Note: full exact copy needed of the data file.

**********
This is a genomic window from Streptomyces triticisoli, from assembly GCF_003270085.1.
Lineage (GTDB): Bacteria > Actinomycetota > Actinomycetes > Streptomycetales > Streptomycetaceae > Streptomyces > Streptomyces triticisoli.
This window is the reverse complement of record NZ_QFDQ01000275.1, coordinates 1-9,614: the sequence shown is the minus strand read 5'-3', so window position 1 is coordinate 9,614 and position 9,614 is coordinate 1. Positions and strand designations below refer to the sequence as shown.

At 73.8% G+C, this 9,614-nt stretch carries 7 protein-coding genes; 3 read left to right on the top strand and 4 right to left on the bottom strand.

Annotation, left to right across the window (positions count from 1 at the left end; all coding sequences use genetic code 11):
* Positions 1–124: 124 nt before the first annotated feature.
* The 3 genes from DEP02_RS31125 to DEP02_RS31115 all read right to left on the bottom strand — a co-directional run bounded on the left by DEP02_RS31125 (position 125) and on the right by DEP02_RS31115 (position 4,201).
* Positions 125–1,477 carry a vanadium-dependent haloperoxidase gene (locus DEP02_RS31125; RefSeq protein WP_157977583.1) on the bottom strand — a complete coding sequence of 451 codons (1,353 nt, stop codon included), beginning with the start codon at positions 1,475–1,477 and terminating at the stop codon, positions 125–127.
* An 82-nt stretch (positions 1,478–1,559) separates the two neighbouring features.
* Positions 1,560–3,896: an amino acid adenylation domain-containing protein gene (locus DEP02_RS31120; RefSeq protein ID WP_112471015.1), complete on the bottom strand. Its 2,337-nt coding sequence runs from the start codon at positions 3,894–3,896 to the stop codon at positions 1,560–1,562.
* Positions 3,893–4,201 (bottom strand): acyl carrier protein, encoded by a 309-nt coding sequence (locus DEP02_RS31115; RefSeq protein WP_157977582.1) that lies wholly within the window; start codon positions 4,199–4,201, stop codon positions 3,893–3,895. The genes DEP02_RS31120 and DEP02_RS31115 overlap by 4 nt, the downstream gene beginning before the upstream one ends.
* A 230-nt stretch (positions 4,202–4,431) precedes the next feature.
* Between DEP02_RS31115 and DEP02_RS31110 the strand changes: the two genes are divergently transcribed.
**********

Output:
This is a genomic window from Streptomyces triticisoli, from assembly GCF_003270085.1.
Lineage (GTDB): Bacteria > Actinomycetota > Actinomycetes > Streptomycetales > Streptomycetaceae > Streptomyces > Streptomyces triticisoli.
This window is the reverse complement of record NZ_QFDQ01000275.1, coordinates 1-9,614: the sequence shown is the minus strand read 5'-3', so window position 1 is coordinate 9,614 and position 9,614 is coordinate 1. Positions and strand designations below refer to the sequence as shown.

At 73.8% G+C, this 9,614-nt stretch carries 7 protein-coding genes; 3 read left to right on the top strand and 4 right to left on the bottom strand.

Annotation, left to right across the window (positions count from 1 at the left end; all coding sequences use genetic code 11):
* Positions 1–124: 124 nt before the first annotated feature.
* The 3 genes from DEP02_RS31125 to DEP02_RS31115 all read right to left on the bottom strand — a co-directional run bounded on the left by DEP02_RS31125 (position 125) and on the right by DEP02_RS31115 (position 4,201).
* Positions 125–1,477 carry a vanadium-dependent haloperoxidase gene (locus DEP02_RS31125; RefSeq protein WP_157977583.1) on the bottom strand — a complete coding sequence of 451 codons (1,353 nt, stop codon included), beginning with the start codon at positions 1,475–1,477 and terminating at the stop codon, positions 125–127.
* An 82-nt stretch (positions 1,478–1,559) separates the two neighbouring features.
* Positions 1,560–3,896: an amino acid adenylation domain-containing protein gene (locus DEP02_RS31120; RefSeq protein ID WP_112471015.1), complete on the bottom strand. Its 2,337-nt coding sequence runs from the start codon at positions 3,894–3,896 to the stop codon at positions 1,560–1,562.
* Positions 3,893–4,201 (bottom strand): acyl carrier protein, encoded by a 309-nt coding sequence (locus DEP02_RS31115; RefSeq protein WP_157977582.1) that lies wholly within the window; start codon positions 4,199–4,201, stop codon positions 3,893–3,895. The genes DEP02_RS31120 and DEP02_RS31115 overlap by 4 nt, the downstream gene beginning before the upstream one ends.
* A 230-nt stretch (positions 4,202–4,431) precedes the next feature.
* Between DEP02_RS31115 and DEP02_RS31110 the strand changes: the two genes are divergently transcribed.